This project took place at a time when LIES about abortion – the mischaracterization of abortion as the “murder of babies” – were at an all time high.  Cable news was constantly replaying dishonest videos which accused Planned Parenthood of “trafficking baby parts.”  Moves were afoot at both the state and national level to investigate and defund Planned Parenthood.  Mike Huckabee, a serious contender for the Republican presidential ticket, suggested that federal troops be called out to shut down abortion clinics in open defiance of the Supreme Court.  Other presidential candidates joined him in insisting that abortion be banned even in the case of rape or when the life of the woman is at risk.  In “opposition,” major Democrats joined in chastising the representatives of Planned Parenthood before meekly expressing support for abortion rights.  All this was coming on top of and intensifying decades of attack.  More than 330 laws restricting abortion rights had been introduced already this year, with more than 50 passed into law.

OUR MISSION

Our mission was to step to the front lines of the fight to defend and expand women's right to abortion, to model a radically new approach that takes back the high moral ground, and to link this up with the fight against all forms of the enslavement and degradation of women.

By bringing volunteers from around the country, Stop Patriarchy aimed to shine a national spotlight on Mississippi, making clear that what happens in any one place is part of the national fight over abortion and women's role in society.  We aimed to unite with and popularize the defiance and courage of those who own, work at, and defend this last clinic in the state.  And we aimed to model a new and radically different approach to taking on and defeating the war on women and on abortion rights in particular.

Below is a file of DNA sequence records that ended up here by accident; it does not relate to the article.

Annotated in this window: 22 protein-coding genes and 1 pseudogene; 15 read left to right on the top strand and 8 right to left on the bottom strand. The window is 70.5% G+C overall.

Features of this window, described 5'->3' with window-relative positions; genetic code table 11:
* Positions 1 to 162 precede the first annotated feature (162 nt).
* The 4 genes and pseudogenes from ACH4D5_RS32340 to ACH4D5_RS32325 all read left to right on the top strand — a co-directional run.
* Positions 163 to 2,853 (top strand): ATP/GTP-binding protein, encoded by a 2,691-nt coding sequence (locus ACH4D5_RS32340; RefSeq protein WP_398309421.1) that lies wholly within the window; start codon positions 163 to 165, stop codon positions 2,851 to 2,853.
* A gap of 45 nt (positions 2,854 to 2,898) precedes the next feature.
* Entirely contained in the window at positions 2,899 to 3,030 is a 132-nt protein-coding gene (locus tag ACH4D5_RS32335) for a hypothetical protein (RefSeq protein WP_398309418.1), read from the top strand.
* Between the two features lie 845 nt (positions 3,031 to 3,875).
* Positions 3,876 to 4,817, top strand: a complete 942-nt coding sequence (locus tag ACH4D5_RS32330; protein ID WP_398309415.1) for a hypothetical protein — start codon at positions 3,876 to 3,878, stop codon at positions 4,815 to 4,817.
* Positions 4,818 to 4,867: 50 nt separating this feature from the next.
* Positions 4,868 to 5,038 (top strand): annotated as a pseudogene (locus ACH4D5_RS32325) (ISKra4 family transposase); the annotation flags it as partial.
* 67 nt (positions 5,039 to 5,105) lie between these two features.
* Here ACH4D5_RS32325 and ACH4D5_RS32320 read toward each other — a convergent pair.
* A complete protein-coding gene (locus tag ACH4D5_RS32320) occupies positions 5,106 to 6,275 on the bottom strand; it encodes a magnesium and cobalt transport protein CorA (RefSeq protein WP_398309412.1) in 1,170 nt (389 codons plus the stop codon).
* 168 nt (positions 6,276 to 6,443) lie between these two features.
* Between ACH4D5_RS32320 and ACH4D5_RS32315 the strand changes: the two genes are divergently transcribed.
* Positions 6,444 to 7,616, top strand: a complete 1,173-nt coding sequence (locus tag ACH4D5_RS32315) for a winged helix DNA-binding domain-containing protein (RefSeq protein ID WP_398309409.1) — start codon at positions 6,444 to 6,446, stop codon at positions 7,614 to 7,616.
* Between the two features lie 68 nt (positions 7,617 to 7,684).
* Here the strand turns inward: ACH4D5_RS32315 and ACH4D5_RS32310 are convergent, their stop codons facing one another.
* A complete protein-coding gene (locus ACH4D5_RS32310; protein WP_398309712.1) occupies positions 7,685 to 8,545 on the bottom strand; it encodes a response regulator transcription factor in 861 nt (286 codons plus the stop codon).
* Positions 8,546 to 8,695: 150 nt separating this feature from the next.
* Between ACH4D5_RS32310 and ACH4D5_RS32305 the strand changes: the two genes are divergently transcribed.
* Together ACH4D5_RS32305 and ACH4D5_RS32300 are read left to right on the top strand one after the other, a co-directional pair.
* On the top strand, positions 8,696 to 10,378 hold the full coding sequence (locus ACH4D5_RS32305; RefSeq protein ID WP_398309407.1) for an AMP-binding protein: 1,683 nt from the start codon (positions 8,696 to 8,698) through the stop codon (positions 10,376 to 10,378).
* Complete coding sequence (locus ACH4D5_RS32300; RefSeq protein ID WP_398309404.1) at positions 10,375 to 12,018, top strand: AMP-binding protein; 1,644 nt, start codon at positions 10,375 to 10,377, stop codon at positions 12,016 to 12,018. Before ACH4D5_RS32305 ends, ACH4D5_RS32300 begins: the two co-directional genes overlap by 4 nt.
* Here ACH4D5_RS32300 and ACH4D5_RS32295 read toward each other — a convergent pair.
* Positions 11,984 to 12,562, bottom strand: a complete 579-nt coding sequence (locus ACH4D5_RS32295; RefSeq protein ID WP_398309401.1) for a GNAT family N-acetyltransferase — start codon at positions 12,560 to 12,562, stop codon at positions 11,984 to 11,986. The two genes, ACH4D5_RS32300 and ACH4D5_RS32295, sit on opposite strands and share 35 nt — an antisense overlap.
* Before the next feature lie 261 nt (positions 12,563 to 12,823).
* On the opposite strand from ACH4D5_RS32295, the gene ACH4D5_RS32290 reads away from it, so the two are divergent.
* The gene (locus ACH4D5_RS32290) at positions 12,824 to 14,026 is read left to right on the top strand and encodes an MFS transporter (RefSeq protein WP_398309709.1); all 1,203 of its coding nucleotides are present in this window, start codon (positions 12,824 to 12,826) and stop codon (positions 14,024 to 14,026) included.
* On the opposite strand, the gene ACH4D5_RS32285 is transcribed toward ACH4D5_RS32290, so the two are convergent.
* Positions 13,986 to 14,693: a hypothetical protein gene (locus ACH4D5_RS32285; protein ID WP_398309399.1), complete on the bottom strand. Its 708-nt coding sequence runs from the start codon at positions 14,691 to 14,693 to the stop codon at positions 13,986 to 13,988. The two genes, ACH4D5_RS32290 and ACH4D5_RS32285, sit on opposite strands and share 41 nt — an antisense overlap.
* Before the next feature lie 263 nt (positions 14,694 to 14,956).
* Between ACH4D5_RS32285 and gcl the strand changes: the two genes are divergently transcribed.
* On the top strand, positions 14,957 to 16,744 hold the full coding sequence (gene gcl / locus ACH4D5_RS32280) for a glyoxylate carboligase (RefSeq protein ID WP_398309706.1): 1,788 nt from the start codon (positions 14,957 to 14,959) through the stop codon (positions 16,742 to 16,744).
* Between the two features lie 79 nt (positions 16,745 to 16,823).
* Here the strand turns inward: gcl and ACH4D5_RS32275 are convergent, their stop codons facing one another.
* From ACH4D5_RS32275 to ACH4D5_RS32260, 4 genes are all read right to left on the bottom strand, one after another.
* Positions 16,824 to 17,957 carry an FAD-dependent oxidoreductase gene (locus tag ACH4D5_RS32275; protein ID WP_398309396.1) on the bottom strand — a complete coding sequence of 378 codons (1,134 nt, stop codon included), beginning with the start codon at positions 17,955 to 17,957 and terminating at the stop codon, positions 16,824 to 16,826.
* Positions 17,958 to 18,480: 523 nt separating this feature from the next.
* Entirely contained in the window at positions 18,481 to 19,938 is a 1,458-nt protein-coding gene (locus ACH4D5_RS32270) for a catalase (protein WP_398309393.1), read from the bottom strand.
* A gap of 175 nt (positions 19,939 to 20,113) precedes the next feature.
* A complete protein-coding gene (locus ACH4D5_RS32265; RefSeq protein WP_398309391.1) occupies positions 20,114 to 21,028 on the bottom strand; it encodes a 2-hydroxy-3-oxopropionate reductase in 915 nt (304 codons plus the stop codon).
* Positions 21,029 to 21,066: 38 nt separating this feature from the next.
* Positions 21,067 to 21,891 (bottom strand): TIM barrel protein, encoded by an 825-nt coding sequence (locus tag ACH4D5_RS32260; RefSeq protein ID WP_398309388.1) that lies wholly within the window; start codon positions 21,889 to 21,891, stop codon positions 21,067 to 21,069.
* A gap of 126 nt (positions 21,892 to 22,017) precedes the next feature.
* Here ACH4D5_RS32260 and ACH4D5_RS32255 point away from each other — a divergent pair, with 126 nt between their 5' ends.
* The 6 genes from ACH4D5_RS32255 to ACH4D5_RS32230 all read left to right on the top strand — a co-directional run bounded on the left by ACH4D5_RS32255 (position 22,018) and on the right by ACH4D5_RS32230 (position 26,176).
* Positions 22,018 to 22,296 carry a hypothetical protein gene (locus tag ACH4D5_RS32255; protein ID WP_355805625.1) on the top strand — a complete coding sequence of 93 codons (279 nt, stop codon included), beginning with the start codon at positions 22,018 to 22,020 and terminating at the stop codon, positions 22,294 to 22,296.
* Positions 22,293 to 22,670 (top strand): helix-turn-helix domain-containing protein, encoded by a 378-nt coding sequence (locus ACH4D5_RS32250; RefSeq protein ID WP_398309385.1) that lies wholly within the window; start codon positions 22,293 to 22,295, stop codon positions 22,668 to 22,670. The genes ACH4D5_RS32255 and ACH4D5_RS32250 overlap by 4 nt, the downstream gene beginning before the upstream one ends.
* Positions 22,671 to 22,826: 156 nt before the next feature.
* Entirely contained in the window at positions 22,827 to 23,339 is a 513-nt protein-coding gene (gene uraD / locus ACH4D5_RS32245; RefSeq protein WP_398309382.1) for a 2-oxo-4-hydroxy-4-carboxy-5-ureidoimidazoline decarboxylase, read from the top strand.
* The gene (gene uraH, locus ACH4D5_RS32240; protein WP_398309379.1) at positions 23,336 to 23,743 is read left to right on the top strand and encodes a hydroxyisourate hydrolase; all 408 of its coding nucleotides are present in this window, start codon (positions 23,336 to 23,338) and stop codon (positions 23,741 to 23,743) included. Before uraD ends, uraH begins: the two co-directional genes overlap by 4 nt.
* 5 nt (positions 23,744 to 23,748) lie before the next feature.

WHY WE CHOSE MISSISSIPPI

We chose Mississippi this summer because it is not only one of six states with only one abortion clinic left, it is a place where laws currently on the books nearly guarantee that there will never be a second abortion clinic in the state. It is also in the heart of both the Bible Belt, where the weight of fundamentalist, anti-abortion religion is the heaviest, and the Lynching Belt, where Black people have faced some of the most concentrated oppression, segregation, terror, state violence, criminalization, and intense poverty for hundreds of years.  For this reason, Black women and poor women are hardest hit by the lack of access to reproductive healthcare.

WHAT WE DID

Outreach in Oppressed Communities

Jackson

Jackson

Pink House

JacksonJackson

We fanned out into many of the impoverished Black communities that make up much of Jackson, Mississippi.  Every day, we knocked on doors and sat in people's living rooms, breaking down the science in our incredible new brochure of why "A Fetus is NOT a Baby."  People who supported abortion rights already were emboldened in their stance.  Many, many people who told us initially that they were "against abortion" had their minds deeply changed through this, and began telling us their own stories of illegal abortions before Roe v. Wade, of relatives who worked in the fields and still had 22 babies, of women being viciously harassed on their way into the last abortion clinic in the state.  Others, who still disagreed, thanked us for talking with them and acknowledged that they had new things that they'd never heard before to think about.  Quite a few people took stacks of the pamphlets to get to their friends and female relatives.

Pop-up Protests Against ALL Forms of Female Enslavement

Throughout the city, we held "pop-up protests."  Twice we demonstrated at a busy intersection, handing out flyers to cars at the stoplight and holding up the huge "Abortion On Demand and Without Apology!" banner.  Twice we "popped up" in Walmart parking lots, drawing a crowd, stirring controversy, and getting out stickers and brochures.  Once we disrupted the dinner rush at Hooters restaurant, making a statement that women are NOT sex objects.  We did the same at Twin Peaks, a similarly objectifying restaurant.  By the end of the week, we were running into people all over the city who asked, “Was that you I saw at Hooters... Was that you on the street for abortion rights?... Was that you who knocked on my friend's door?”